Arabic fiction has thematized crime ever since the classical period. However, the existence of detective stories or, more generally, of crime fiction as a genre within Arab culture has yet to be fully acknowledged. This book therefore offers both a theoretical reflection on this genre in its context and a set of studies on instances of crime fiction in the Arab world. Covering a vast historical and geographical range, it tackles famous writers as well as authors of young adult fiction, deals with the current practitioners of noir as well as with classical detective stories, and also focuses on the adjacent fields of film and television production. Arabic Crime Fiction / Le récit criminel arabe thus fills a theoretical and historical gap in current scholarship. Bringing together specialists of Arab literature and cinema and/or crime fiction, it provides an overview of a rich and varied genre, at the crossroads between the narrative, philosophical, and legal traditions of the Arab world, the realities of contemporary society, and the international forms of crime fiction. It thus demonstrates that Arabic crime fiction does, indeed, exist, even though it is not yet fully recognized by the publishing market and academic institutions. (From the publisher’ s website;)
A book review by Jonas Rohe, Queen’s University Belfast
Fredéric Dard – The Gravediggers’s Bread (translated by Melanie Florence), Pushkin Vertigo, 28/06/2018. Original title Le pain des fossoyeurs, 1956.
Then I went and sold the butcher a stupendous coffin lined with silk, which would have made someone who loved comfort positively want to die! (P. 145)
Blaise Delange is down on his luck. Without a job or money, he finds himself in a small town in the French countryside far from his home in Paris. The only thing keeping him from leaving this miserable nest is a mysterious blonde woman, whose bulging purse he finds on the ground. Fascinated by this unknown beauty, he discovers that she is in fact the local undertaker’s wife, and proceeds to return her lost possessions. Impressed by his apparent honesty, the undertaker offers him a job as his assistant. Even though Delange has neither the interest for nor any experience in the gravedigger’s trade, his desperate financial situation and growing interest in the undertaker’s young wife mean he accepts.Continue reading →
Martin Edwards –The Story of Classic Crime in 100 Books, The British Library, 2017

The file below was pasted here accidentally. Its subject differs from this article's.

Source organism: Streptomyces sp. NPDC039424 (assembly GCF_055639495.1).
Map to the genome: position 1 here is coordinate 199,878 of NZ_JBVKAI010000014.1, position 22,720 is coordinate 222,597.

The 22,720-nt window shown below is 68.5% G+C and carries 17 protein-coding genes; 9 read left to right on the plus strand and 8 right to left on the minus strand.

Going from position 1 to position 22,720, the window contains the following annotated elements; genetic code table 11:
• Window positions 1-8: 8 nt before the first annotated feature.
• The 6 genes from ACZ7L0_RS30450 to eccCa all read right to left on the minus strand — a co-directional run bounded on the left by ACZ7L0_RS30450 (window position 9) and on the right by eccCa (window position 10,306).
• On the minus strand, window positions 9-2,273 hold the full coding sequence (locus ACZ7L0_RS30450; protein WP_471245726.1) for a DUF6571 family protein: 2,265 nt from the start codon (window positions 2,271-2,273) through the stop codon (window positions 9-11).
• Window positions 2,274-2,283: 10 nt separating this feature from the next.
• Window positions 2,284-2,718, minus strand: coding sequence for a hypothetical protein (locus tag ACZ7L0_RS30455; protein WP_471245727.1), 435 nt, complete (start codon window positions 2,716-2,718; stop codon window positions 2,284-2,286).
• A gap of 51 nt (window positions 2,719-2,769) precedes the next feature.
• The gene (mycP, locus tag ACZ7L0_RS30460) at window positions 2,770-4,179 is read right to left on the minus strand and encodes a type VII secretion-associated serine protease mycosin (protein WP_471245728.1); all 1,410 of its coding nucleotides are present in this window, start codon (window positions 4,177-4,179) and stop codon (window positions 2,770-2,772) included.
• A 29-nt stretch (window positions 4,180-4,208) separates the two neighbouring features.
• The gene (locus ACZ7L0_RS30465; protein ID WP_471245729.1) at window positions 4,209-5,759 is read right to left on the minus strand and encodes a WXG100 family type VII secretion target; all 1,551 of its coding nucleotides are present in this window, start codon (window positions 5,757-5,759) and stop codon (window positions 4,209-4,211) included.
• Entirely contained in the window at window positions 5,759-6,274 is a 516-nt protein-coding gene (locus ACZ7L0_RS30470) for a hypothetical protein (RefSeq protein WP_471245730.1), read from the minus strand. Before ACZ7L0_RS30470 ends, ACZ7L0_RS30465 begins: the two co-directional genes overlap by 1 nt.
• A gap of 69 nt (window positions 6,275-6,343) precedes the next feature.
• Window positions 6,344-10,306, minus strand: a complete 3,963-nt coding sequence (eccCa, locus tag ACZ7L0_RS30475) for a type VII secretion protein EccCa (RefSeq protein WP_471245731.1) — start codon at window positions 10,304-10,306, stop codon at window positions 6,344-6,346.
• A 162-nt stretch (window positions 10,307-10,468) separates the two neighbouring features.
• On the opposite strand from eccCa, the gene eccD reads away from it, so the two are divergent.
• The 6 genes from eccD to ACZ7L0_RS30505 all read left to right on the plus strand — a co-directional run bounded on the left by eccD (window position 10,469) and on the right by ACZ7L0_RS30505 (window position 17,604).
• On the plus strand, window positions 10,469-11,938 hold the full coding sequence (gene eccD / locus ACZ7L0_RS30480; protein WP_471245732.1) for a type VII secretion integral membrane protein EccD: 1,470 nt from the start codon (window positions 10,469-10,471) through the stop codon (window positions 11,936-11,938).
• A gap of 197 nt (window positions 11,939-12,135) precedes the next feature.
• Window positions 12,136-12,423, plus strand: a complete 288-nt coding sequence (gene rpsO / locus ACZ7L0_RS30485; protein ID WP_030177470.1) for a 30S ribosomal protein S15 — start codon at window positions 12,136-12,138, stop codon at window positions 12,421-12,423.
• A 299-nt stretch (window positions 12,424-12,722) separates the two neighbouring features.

A book review by Jonas Rohe, Queen’s University of Belfast
Martin Edwards’ The Story of Classic Crime in 100 Books(2017) offers a literary history of crime fiction of the first half of the 20th century, focusing mainly on the British tradition. The hardcover book is beautifully edited with an artfully designed cover and includes several high gloss pictures of different classic crime fiction book covers. Edwards, as a successful crime fiction author himself, has selected a wide variety of stories that cover the “Golden Age of Crime” of the thirties to the post-World War II crime fiction period. Continue reading →
“Blood on the Table: Essays on Food in International Crime Fiction”, edited by Jean Anderson, Carolina Miranda and Barbara Pezzotti, is the first book to focus explicitly on the semiotics of food in crime fiction. Tackling the subject from a multicultural and interdisciplinary perspective, it includes approaches from cultural studies, food studies, media studies and crime fiction studies. The collection offers readings, across a range of media, of twentieth- and twenty-first-century crime fiction from Australia, Cuba, Denmark, France, Germany, Italy, Mexico, Sweden, the UK, and the US. Authors studied include Anthony Bourdain, Arthur Upfield, Sara Paretsky, Andrea Camilleri, Fred Vargas, Ruth Rendell, Stieg Larsson, Leonardo Padura, Georges Simenon, Paco Ignacio Taibo II, and Donna Leon. Television productions analyzed here include the Inspector Montalbano series (1999-ongoing), the Danish-Swedish Bron/Broen (2011[The Bridge]), and its remakes The Tunnel (2013, France/UK) and The Bridge (2013, USA).
Jean Anderson is associate professor of French at Victoria University of Wellington, New Zealand where she founded the New Zealand Centre for Literary Translation in 2007. She is also a literary translator, with a dozen book-length translations published. Carolina Miranda is the director of European and Latin American languages and cultures at Victoria University, Wellington, New Zealand. Barbara Pezzotti teaches Italian Studies at Monash University, Melbourne, Australia and is an Honorary Research Associate of the Australasian Centre for Italian Studies (ACIS). She is the author of three monographs on Italian crime fiction
Crime Fiction in German(ed. Katharina Hall) is the first volume in English to offer a comprehensive overview of German-language crime fiction from its origins in the early nineteenth century to the present day. As well as introducing readers to crime fiction from Germany, Austria, Switzerland and the former East Germany, the volume expands the notion of a German crime-writing tradition by investigating Nazi crime fiction, Jewish-German crime fiction, Turkish-German crime fiction and the Afrika-Krimi. Other key areas, including the West German social crime novel, women’s crime writing, regional crime fiction, historical crime fiction and the Fernsehkrimi (TV crime drama) are also explored, highlighting the genre’s distinctive features in German-language contexts.